With only a few days to the deadline for recapitalisation within the insurance industry, foreign-owned companies are now evidently poised to dominate the market.
The deadline, originally set for June 30, 2021, was first extended to January 2022 and for an additional six months to June 202, due to effects of the COVID-19 pandemic.
It is the biggest ever recapitalisation of industry operators to date – a 233 percent increase in the requisite minimum capital for insurance underwriters to GH¢50million from GH¢15million – a reason some ascribe for foreign companies expanding their footprints due to the inability of local firms to meet the requirement.
However, in actual fact foreign investors started flooding Ghana’s insurance industry even before the latest recapitalisation levels were announced.
Indeed, the effects of recapitalisation on the industry’s ownership structure have been smaller than many industry analysts predicted. Both Vanguard Assurance and Phoenix Life have taken on foreign investors to meet the new minimum capital requirement, while Exceed Insurance is currently negotiating with a foreign company about making an investment.
But the primary reason behind the surge in foreign participation is the large, yet grossly underexploited, potentials of Ghana’s insurance market.
Insurance penetration has been abysmally low (estimated at just two percent as of 2019); the economy had been growing faster than most other economies across Africa from 2017 until this year, when it was suddenly afflicted by intense instability.
The state’s policy has focused on formalisation of the economy since 2017, which can be expected to support the taking of insurance policies.
Increased foreign participation is expected to strengthen the industry, especially the life segment which is a retail activity. In this segment, foreign insurers have proved far more effective in their countries than their Ghanaian counterparts have been. This is because of their superior grasp of marketing life insurance products.
On the downside, though being a retail activity, foreign owners and managers face the challenge of language in life insurance marketing efforts.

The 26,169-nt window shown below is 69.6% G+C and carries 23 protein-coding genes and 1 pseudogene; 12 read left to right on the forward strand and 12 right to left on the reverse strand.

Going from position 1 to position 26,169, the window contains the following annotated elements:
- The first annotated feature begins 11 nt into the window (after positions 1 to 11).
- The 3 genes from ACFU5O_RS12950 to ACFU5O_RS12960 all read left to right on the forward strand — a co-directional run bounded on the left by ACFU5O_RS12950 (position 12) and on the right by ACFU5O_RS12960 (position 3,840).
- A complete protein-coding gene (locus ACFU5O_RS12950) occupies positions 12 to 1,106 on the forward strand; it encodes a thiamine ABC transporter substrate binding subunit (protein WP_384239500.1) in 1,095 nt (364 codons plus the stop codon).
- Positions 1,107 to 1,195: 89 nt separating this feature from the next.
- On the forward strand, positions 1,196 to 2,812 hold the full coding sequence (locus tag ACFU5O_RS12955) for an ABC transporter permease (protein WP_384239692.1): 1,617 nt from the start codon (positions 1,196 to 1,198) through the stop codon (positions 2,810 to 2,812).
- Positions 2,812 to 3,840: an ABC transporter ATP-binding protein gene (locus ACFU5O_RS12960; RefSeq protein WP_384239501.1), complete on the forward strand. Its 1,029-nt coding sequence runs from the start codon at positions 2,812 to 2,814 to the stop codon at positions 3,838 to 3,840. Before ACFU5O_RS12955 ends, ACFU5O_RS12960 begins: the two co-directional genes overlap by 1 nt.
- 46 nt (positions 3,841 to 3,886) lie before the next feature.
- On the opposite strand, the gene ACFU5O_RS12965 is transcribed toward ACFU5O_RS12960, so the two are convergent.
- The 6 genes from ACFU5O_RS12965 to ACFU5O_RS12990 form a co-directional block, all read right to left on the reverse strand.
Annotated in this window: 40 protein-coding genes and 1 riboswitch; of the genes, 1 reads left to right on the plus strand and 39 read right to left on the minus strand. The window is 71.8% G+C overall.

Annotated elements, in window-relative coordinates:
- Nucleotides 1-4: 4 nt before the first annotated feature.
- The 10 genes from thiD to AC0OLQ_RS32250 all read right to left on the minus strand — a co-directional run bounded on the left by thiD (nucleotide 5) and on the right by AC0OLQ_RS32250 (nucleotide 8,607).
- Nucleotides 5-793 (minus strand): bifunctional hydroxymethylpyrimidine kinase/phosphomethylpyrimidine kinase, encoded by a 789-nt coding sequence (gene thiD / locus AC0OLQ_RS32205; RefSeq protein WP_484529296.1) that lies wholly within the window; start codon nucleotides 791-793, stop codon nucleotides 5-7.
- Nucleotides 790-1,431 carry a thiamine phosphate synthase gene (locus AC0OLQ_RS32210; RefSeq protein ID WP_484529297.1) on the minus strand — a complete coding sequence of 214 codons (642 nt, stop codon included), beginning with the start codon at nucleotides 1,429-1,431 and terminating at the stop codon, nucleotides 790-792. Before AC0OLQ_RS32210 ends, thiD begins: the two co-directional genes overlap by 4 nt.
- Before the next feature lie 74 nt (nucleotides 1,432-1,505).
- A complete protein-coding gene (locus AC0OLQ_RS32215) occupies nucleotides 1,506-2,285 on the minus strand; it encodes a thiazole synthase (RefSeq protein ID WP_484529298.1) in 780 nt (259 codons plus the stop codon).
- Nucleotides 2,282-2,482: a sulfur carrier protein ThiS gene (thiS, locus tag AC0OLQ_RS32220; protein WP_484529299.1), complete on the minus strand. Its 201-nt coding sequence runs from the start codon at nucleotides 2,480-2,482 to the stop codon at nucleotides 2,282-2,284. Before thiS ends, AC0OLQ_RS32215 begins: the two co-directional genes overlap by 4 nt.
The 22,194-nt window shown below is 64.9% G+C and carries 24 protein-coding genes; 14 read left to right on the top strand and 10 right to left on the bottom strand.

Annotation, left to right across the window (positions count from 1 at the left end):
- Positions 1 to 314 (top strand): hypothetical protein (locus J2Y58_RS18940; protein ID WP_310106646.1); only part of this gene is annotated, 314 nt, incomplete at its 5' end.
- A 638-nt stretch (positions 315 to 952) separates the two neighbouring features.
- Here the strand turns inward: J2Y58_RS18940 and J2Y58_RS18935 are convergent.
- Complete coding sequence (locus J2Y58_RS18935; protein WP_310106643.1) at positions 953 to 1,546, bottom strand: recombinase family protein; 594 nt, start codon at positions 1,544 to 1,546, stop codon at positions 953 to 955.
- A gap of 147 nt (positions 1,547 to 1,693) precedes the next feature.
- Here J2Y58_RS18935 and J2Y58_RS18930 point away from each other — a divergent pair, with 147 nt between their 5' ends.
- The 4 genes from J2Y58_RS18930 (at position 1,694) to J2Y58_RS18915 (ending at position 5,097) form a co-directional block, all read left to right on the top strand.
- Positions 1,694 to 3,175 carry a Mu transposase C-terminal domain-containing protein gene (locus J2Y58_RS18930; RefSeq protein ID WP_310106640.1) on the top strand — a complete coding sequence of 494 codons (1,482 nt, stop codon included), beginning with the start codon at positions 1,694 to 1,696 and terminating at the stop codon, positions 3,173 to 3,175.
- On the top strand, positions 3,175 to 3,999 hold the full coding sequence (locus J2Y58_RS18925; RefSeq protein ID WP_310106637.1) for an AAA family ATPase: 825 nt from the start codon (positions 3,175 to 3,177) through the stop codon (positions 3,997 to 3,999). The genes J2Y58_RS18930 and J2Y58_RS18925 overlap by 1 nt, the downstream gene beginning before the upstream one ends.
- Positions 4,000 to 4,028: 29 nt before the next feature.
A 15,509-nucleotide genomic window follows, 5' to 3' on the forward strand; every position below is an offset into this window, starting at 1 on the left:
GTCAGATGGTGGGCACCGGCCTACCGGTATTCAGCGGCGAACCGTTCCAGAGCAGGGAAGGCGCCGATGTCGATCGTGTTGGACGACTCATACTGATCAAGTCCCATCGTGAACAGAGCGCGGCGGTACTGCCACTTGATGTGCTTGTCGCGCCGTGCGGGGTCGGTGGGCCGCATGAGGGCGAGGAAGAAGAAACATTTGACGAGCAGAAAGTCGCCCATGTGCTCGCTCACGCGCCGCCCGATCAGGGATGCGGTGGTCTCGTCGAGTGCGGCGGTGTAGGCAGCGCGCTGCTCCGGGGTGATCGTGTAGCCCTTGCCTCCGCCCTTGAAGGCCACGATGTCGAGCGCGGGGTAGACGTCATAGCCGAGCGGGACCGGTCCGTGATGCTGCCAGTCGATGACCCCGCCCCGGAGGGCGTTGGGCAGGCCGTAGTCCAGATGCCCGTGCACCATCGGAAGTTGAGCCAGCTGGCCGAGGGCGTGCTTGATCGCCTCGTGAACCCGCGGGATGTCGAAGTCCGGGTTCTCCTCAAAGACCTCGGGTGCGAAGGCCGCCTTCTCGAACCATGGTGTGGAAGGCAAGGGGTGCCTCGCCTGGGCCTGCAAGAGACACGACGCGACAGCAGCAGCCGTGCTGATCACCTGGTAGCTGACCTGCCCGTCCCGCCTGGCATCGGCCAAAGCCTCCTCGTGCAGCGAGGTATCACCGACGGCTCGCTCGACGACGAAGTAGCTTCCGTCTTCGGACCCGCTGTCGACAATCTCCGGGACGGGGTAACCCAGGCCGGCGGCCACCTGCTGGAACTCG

Simply put, the local language, Twi, is a much more effective language for marketing life insurance than English, as life insurers move down market to those who are yet to take life insurance policies.
To get around this, foreign-owned life insurers use indigenous Ghanaians for the actual selling of policies, who use the local languages where necessary.
However, the increasing participation of foreign-owned multinational insurance companies has already begun churning out pivotal changes at the very top tiers of the industry.
For instance, the erstwhile Chief Executive Officer (CEO) of Met Life, Tawiah Ben-Ahmed, recently moved to Saham Life as its CEO. Instructively, both companies are the Ghanaian subsidiaries of multinational insurance groups. This move was to replace Gifty Fiagbe, the former CEO of Saham in Ghana – who has been promoted to an executive position within the Saham Group, although she will continue to operate from Accra.
Interestingly, this is Ben-Ahmed’s second term as CEO of Saham Life. He ended his first term by moving to Met Life with Gift Fiagbe, then Saham’s Chief Operating Officer – taking over and growing its premium income from GH¢4million to about GH¢21million in 2021.
Meanwhile, Ben-Ahmed similarly grew Met Life’s premium income significantly to some GH¢100million by 2021. Ben-Ahmed’s strong track record and his familiarity with Saham, combined with Fiagbe’s strong capacity in several areas – particularly in acquiring group businesses, makes for a potentially outstanding partnership.
In another example, a one-time Head of Human Resources at Old Mutual in Ghana – a local subsidiary of the Johannesburg, South Africa-headquartered multinational insurer – Dr. Hazel Berrad Amuah has moved to Prudential Life in Ghana as its CEO. Like Old Mutual, Prudential is a multinational insurance group.
The increasing number of globally-renowned multinational insurers in Ghana and their increasing market share is expected to raise the technical capacity of the industry as a whole, especially in the life segment where they have shown their superior capabilities in other jurisdictions.
Importantly, however, indigenous enterprise is still well-represented in the Ghanaian industry, primarily through industry-leading firms such as SIC Life, Star Life and Enterprise Life.
The growing competition, not just among individual companies but on a wider level between foreign-owned and indigenously-owned, can only be good for the insurance industry; especially the grossly underdeveloped life segment and its customers.